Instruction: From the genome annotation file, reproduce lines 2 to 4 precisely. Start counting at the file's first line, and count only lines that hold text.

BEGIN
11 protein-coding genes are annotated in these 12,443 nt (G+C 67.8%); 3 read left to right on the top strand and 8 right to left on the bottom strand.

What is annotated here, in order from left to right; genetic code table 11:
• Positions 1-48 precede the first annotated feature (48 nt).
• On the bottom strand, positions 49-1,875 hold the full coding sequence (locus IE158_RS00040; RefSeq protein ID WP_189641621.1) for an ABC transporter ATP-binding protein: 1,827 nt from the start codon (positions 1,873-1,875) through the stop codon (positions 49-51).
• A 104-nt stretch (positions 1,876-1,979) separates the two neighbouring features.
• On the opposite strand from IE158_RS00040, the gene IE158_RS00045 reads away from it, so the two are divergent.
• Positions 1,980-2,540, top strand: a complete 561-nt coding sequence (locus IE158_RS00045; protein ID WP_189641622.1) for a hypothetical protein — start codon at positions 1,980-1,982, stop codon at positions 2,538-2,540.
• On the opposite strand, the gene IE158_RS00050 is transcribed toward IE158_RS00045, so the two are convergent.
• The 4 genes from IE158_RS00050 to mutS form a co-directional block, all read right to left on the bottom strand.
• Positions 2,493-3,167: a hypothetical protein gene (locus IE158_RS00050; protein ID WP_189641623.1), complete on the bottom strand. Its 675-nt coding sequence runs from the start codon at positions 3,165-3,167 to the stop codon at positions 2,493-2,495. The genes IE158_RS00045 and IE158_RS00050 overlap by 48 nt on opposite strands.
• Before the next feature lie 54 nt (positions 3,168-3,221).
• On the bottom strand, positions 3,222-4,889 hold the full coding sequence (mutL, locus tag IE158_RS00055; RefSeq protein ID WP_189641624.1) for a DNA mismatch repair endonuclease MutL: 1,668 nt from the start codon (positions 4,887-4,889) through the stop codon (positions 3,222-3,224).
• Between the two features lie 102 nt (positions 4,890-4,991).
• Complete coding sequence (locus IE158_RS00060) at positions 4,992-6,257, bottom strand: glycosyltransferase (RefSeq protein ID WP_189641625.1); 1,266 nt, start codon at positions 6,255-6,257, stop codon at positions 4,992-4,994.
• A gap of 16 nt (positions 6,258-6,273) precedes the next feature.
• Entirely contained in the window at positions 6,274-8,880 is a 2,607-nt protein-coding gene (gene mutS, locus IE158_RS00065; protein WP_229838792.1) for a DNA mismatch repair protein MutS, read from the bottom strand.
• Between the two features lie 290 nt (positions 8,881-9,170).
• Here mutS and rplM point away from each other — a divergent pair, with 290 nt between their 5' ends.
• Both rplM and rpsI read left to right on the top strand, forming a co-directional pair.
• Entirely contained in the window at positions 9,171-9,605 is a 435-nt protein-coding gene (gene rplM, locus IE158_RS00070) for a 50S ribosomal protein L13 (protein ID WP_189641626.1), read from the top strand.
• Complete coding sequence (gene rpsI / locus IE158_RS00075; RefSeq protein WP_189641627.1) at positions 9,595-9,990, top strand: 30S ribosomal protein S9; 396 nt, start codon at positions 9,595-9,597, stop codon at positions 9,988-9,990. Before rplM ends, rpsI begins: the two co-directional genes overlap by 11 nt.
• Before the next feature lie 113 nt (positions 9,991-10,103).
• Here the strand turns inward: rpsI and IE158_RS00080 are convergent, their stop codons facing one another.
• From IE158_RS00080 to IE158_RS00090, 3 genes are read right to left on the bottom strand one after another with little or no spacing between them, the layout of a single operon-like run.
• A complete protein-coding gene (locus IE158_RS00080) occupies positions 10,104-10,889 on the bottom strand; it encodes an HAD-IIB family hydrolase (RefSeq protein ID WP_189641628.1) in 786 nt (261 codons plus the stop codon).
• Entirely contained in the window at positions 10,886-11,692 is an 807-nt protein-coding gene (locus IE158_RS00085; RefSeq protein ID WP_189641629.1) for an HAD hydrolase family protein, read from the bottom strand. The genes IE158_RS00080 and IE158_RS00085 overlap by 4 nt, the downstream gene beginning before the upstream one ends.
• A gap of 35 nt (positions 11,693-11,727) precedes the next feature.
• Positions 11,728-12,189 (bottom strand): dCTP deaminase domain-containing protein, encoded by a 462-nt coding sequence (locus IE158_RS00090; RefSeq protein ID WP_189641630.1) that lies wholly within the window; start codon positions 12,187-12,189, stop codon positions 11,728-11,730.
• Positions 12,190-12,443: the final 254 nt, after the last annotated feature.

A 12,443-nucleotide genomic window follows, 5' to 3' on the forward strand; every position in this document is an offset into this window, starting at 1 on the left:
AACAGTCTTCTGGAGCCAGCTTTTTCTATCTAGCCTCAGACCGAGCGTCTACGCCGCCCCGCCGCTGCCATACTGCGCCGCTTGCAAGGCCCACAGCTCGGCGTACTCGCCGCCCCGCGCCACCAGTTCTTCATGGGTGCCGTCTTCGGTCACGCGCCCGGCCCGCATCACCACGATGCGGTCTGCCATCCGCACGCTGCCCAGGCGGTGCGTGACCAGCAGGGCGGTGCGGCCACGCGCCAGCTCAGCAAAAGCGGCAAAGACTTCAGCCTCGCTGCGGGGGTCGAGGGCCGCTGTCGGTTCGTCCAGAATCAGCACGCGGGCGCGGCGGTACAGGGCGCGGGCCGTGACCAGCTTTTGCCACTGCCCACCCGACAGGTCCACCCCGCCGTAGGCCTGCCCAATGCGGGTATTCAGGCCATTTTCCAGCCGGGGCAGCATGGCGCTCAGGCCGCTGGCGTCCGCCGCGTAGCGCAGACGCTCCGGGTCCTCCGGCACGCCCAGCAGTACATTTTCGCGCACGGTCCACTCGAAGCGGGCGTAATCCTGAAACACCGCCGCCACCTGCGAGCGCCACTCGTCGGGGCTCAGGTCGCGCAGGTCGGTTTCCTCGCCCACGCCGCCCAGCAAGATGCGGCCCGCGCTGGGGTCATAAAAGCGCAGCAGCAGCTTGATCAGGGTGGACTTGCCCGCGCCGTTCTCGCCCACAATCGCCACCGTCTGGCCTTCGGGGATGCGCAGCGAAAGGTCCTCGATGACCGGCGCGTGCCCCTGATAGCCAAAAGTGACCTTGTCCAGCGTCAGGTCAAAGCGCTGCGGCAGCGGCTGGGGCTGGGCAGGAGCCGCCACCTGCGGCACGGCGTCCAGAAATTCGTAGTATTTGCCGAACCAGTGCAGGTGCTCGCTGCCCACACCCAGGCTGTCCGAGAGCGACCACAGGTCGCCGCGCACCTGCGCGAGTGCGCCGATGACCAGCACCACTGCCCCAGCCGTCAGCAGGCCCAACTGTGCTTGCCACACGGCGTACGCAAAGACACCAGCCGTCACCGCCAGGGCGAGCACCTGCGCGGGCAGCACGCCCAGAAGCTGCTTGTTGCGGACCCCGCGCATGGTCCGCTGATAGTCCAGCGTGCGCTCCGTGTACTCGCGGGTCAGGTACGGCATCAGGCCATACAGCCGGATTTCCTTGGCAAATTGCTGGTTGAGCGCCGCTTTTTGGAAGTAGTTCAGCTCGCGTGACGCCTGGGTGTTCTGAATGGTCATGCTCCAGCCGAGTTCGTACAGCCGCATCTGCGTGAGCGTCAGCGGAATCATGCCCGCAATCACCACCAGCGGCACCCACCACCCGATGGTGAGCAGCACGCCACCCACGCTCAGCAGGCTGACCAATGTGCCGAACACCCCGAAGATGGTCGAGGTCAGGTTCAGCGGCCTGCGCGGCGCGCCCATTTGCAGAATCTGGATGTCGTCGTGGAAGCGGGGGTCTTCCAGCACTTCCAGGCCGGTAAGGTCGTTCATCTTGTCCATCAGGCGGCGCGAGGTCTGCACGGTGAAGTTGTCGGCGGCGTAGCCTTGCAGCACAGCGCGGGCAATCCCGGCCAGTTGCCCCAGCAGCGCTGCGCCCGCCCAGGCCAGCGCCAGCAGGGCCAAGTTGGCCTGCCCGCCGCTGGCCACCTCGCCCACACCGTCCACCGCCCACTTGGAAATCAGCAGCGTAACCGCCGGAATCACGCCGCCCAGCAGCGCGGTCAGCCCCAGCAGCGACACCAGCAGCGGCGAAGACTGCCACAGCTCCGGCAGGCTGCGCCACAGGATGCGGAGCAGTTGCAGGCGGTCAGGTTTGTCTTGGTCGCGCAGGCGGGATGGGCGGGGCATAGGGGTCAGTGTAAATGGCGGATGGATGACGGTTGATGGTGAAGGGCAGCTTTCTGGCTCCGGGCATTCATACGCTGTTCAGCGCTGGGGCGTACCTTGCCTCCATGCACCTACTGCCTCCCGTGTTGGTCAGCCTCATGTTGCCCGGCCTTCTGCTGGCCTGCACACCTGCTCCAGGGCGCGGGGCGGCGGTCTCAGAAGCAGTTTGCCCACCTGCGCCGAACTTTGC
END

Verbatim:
What is annotated here, in order from left to right; genetic code table 11:
• Positions 1-48 precede the first annotated feature (48 nt).
• On the bottom strand, positions 49-1,875 hold the full coding sequence (locus IE158_RS00040; RefSeq protein ID WP_189641621.1) for an ABC transporter ATP-binding protein: 1,827 nt from the start codon (positions 1,873-1,875) through the stop codon (positions 49-51).